Drawbacks and Reasons Debt Consolidation Might Not Work For You

As good as it sounds to get a personal loan to pay off credit card debt, it's not always the best idea. Here are a few reasons debt consolidation might not work for your lifestyle.

  • You Could End Up Accumulating More Debt. Taking out a personal loan to help pay off existing credit card debt can help many borrowers. However, if you continue to use your credit card and rack up even more debt while you're paying your personal loan, your financial situation will become even worse than when you started. It's best to address potential spending issues before applying for a personal loan. Getting bad habits under control will ensure your financial success.
  • You Might Not Get a Lower Interest Rate. While personal loans typically have lower interest rates, that doesn't mean you'll qualify for it. If your credit is poor, you might not meet the standards for a personal loan, and if you do, the interest rate might not be the lower one you're expecting. Many lenders allow you to prequalify for a personal loan before you submit an actual application. This is helpful if you have a poor credit history and aren't sure if a personal loan is in your favor.
  • You Have Minimal Debt. If you can pay off your existing credit card debt within the next few months, applying for a personal loan probably isn't worth the time and effort. Instead, make a plan of action to pay down your credit card as quickly as possible and find a way to keep your spending in check.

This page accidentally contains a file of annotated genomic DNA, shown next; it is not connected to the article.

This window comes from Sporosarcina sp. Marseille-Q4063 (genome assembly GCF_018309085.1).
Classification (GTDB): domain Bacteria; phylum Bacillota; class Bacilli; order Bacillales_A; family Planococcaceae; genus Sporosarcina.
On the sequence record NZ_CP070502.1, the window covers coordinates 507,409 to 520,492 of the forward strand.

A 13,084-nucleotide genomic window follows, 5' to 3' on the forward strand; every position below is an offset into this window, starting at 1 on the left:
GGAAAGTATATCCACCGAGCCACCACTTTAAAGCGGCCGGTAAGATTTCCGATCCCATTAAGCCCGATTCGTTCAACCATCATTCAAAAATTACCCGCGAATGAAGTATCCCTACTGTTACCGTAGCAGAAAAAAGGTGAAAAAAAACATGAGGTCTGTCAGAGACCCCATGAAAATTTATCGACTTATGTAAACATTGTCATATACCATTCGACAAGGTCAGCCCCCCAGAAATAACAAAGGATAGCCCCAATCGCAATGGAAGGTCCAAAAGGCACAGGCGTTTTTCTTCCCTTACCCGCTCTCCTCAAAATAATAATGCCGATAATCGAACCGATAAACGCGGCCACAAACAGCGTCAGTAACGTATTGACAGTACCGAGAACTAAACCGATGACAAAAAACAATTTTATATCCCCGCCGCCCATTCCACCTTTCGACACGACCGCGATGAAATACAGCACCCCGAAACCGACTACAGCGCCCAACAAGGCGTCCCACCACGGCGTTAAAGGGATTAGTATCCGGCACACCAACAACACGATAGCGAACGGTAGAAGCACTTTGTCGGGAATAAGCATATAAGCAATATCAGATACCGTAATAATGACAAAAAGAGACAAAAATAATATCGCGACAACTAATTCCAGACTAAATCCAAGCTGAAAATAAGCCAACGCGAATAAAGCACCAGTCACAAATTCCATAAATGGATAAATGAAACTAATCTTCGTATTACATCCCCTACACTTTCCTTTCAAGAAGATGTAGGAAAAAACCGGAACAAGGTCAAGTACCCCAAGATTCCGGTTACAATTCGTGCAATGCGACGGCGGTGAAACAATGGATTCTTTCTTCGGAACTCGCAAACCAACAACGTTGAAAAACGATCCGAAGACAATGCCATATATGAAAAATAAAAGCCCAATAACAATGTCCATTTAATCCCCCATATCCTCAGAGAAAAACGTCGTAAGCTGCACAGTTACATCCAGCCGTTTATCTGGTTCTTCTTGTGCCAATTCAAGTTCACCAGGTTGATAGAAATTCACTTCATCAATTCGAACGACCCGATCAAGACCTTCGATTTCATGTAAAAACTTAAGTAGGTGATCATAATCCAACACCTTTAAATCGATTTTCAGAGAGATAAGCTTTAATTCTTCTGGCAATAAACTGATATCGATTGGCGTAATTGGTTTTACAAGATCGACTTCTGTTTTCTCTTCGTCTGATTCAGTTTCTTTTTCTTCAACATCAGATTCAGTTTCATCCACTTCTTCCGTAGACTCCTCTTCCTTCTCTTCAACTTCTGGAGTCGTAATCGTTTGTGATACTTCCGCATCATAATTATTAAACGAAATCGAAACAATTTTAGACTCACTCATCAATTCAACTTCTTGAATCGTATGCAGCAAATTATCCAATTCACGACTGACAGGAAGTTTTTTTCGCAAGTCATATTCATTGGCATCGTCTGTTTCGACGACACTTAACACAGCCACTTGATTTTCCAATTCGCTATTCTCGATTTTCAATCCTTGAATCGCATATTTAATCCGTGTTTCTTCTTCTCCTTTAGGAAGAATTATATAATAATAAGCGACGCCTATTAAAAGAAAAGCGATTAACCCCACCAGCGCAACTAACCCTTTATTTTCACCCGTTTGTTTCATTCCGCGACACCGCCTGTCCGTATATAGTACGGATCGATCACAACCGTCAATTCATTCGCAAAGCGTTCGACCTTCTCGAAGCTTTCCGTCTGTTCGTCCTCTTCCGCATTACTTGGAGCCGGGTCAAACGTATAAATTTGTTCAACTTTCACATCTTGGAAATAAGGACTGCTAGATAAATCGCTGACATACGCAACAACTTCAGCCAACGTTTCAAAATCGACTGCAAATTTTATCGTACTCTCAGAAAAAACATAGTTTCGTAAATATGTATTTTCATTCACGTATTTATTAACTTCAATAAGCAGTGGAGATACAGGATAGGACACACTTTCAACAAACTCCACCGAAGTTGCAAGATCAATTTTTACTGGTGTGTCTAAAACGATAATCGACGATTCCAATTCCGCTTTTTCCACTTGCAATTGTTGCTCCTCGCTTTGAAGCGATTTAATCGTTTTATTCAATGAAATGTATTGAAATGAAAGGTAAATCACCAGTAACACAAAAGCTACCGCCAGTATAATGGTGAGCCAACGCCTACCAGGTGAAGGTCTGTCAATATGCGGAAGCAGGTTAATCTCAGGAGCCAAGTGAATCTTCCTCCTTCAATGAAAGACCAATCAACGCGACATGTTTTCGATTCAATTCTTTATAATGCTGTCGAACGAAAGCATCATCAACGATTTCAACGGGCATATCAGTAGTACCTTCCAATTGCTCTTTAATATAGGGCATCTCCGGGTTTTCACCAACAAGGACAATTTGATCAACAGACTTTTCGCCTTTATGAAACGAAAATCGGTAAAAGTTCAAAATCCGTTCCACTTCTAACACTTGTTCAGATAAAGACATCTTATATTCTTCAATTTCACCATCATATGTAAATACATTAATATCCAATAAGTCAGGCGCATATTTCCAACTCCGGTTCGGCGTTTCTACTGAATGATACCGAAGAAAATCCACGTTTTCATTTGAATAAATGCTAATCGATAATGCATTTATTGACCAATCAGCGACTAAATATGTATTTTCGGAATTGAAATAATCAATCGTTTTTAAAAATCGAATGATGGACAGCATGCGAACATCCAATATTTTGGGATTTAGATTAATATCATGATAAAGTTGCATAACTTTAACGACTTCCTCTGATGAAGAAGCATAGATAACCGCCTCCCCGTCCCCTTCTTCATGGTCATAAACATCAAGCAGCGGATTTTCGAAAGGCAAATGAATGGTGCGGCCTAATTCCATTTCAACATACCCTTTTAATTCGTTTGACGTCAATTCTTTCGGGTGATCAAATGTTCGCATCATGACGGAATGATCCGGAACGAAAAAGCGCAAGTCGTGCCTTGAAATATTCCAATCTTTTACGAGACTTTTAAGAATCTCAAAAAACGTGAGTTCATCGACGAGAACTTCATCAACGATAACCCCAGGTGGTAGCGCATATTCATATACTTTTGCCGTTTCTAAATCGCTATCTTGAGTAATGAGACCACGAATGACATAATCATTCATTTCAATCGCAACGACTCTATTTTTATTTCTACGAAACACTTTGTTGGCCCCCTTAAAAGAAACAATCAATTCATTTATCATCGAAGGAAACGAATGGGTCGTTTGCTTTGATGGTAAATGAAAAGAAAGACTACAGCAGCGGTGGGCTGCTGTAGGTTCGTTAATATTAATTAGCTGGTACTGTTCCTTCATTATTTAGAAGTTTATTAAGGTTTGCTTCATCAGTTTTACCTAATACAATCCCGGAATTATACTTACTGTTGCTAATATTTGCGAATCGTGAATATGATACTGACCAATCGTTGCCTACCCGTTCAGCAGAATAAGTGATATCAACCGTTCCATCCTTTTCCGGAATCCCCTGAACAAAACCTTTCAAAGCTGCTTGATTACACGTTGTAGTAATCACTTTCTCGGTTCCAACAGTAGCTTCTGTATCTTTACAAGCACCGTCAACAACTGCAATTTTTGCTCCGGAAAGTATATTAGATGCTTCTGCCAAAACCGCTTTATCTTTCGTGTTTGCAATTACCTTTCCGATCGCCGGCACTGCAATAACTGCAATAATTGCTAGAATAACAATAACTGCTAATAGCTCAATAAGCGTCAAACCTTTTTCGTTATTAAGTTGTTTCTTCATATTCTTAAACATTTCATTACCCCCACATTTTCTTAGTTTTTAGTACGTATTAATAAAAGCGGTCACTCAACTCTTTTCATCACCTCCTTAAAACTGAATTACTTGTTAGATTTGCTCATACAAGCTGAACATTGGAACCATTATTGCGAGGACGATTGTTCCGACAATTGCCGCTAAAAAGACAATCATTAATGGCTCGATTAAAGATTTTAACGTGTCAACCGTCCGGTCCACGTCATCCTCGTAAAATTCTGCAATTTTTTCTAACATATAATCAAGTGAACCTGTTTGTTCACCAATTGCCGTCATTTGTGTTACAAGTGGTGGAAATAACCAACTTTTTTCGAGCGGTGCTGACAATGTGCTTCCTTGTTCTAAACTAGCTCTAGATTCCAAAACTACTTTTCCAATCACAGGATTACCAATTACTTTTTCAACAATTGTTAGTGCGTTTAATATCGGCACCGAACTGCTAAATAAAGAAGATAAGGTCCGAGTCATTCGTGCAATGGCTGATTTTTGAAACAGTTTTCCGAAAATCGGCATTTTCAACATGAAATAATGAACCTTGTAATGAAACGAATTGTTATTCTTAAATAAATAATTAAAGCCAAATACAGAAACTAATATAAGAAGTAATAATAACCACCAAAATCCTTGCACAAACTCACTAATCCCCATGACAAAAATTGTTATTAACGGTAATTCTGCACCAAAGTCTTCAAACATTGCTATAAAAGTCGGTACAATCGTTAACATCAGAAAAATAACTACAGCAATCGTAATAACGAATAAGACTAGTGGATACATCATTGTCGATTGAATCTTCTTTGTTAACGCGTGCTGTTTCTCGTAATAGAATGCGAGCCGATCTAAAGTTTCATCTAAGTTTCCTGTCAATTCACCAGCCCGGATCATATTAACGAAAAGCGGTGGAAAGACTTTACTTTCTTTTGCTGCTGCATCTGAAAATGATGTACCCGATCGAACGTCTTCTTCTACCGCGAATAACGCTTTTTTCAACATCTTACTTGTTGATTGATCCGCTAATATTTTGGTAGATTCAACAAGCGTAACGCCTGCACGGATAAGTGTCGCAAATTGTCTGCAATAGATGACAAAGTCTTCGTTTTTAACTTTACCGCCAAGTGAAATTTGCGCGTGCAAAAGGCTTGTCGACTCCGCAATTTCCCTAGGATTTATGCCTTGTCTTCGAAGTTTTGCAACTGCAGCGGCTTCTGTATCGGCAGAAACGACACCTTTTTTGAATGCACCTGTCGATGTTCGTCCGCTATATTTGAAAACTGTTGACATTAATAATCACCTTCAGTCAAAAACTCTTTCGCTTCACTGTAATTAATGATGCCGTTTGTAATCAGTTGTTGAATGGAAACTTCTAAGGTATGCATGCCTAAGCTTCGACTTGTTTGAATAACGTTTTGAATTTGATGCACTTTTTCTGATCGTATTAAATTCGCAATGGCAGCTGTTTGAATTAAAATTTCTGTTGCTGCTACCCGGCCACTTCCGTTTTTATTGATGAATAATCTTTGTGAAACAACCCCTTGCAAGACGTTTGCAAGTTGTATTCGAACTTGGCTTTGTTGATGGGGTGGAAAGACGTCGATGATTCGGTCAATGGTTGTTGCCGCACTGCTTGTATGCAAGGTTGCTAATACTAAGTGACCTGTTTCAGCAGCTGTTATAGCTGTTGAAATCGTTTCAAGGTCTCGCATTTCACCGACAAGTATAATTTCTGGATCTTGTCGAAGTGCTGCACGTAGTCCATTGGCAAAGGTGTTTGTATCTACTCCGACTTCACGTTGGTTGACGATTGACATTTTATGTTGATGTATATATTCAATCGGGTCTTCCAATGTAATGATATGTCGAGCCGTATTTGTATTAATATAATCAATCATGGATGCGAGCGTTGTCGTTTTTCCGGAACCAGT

Choosing a Personal Loan

Once you've decided a personal loan is your best option, the next step is figuring out how to get one. Many lenders on the market today offer a wide variety of options. Here's what to consider.

  • Interest rates 
  • Repayment terms
  • Fees
  • Loan amount

Websites like LendingTree allow potential customers to search an online marketplace and comparison shop for their loans. Such a marketplace allows businesses to compete for their customers by offering low-interest rates and favorable terms. Since there isn't one set standard for most personal loans, seeing the different options based on your own credit score, loan amount, and loan purpose make the process less stressful and easier to manage. 

While the interest rate is based upon your credit score, keep in mind that many lenders offer both variable and fixed rates, something you'll need to consider when comparison shopping.  

LendingTree personal loans

LendingTree personal loans allow you to find lenders that provide loans from $1,000 to $50,000 with competitive interest rates and other favorable repayment terms. If you're looking for a personal loan for credit card debt consolidation, having a variety of choices in one stop makes achieving your financial goals much easier.